Settlement okays seismic retrofit

A group of Berkeley hills residents filed a settlement agree ment Friday with EBMUD, bringing an end to more than two years of legal skirmishes and allowing the utility to begin construction next month on a seismic upgrade of the East Bay's main water supply.

EBMUD, residents agree to upgrading water supply with tunnel that will cross Hayward fault

By Robert Gammon, The Daily Review

A group of Berkeley hills residents filed a settlement agree ment Friday with EBMUD, bringing an end to more than two years of legal skirmishes and allowing the utility to begin construction next month on a seismic upgrade of the East Bay's main water supply.

East Bay Municipal Utility District plans to spend $31.7 million on shoring up the 75-year-old Claremont Water Tunnel. The 18,000-foot-long aqueduct runs underground from Orinda to Berkeley and provides water for about 840,000 people, including all of Berkeley and Oakland.

"I'm glad (the legal battles) are finally over," said David Richardson, a member of EBMUD's board of directors. "I think both sides won."

At the center of the dispute between residents and EBMUD has been the utility's proposal to build a 1,500-foot bypass tunnel around the section of the aqueduct that crosses the Hayward fault.

Opponents of the project first contended EBMUD should construct an entirely new tunnel to ensure the region's water supply is fully protected during a major earthquake.

If a large section of the old tunnel, which is built with unreinforced concrete, were to collapse in an earthquake, it likely would close the entire aqueduct for up to six months. Such a catastrophe would cripple the East Bay's ability to fight fires sparked in the earthquake's aftermath.

EBMUD's own consultants noted previously that local fire departments would be hard-pressed to battle even a small fire if the 175 million gallons of water a day that flows through the Claremont Water Tunnel suddenly is shut off.

The odds of a powerful earthquake on the Hayward fault are relatively high. According to the U.S. Geological Survey in Menlo Park, there is a 32 percent chance of a magnitude 6.7 or greater quake on the Hayward fault by 2030.

The residents sued EBMUD in 2002 and won a judgment ordering the utility to study alternatives to its bypass plan, including the construction of a new tunnel.

But EBMUD concluded in its environmental impact report the old tunnel was most vulnerable in the area where it crosses the 900-foot-wide Hayward fault. A bypass tunnel, EBMUD said, through the fault zone would protect the water supply. The utility noted the bypass was much cheaper than building a new tunnel. To repair the rest of the old tunnel, EBMUD plans to inject concrete into its walls.

Building the bypass, however, required EBMUD to attain easements from homeowners because the 1,500-foot new tunnel section runs beneath their houses. When 13 homeowners balked, EBMUD filed eminent domain lawsuits two months ago to take sections of their land.

The 13 homeowners then countersued, arguing the easements were far bigger than EBMUD described in the EIR. The utility had said the bypass tunnel would be 9 feet wide and 12 feet tall, but the utility was demanding in some instances easements 50 feet wide and 70 feet tall, the homeowners said in court papers. Such large easements, they argued, would prohibit the homeowners from building on sections of their own property.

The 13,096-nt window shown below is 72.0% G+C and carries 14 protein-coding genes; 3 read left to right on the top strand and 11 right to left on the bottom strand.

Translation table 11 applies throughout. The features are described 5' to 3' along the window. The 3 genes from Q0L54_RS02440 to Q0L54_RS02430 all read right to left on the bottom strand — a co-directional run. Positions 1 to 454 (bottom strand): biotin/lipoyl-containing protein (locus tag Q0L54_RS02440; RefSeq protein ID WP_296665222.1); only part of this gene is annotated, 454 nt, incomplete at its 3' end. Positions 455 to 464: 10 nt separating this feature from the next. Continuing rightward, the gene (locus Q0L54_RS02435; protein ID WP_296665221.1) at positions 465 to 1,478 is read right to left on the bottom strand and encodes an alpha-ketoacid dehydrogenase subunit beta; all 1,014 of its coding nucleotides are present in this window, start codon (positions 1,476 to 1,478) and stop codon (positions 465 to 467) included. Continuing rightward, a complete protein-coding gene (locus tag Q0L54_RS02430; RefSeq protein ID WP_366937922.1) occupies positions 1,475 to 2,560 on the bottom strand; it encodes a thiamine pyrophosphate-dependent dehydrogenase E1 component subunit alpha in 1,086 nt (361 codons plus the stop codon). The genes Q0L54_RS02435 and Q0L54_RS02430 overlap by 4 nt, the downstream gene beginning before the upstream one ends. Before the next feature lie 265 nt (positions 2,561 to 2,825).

EBMUD argued it needed the larger easements because it planned to shoot rock bolts into the ground surrounding the bypass tunnel to stabilize it. The residents countered by hiring their own tunneling expert, Stanford University professor Russell Clough, who contended rock bolts were unnecessary and dangerous.

The case was scheduled to go to trial next month, but the two sides reached a settlement in recent weeks and filed the official agreement on Friday in Alameda County Superior Court in Hayward.

Under the settlement, some of the easements were diminished by up to 30 percent, said Leila Moncharsh, the attorney for the residents. EBMUD also agreed to abandon easements on the section of the old tunnel that will shut down permanently when the new bypass opens.

"There are some good things in the settlement for the (homeowners)," said Moncharsh, who also is one of the homeowners affected by the bypass. "But it's too bad we're not getting a new tunnel out of this. There will still be 16,000 feet of tunnel that is nearly 80 years old, and no one knows how long it will last."

The settlement also calls for EBMUD to pay each homeowner $2,500, plus the 13 homeowners will divide $27,500 paid by the utility, said EBMUD spokesman Charles Hardy. In addition, the homeowners reserve the right to seek more money if EBMUD damages their property. And EBMUD has agreed to hire the homeowner's tunneling expert as a consultant.

The bypass construction is expected to begin in mid-June, Hardy said. EBMUD then plans to shut down the entire water tunnel this winter during the rainy season to begin repairing it. The aqueduct must be emptied for workers to get inside. The entire project is scheduled to be completed sometime in 2006.

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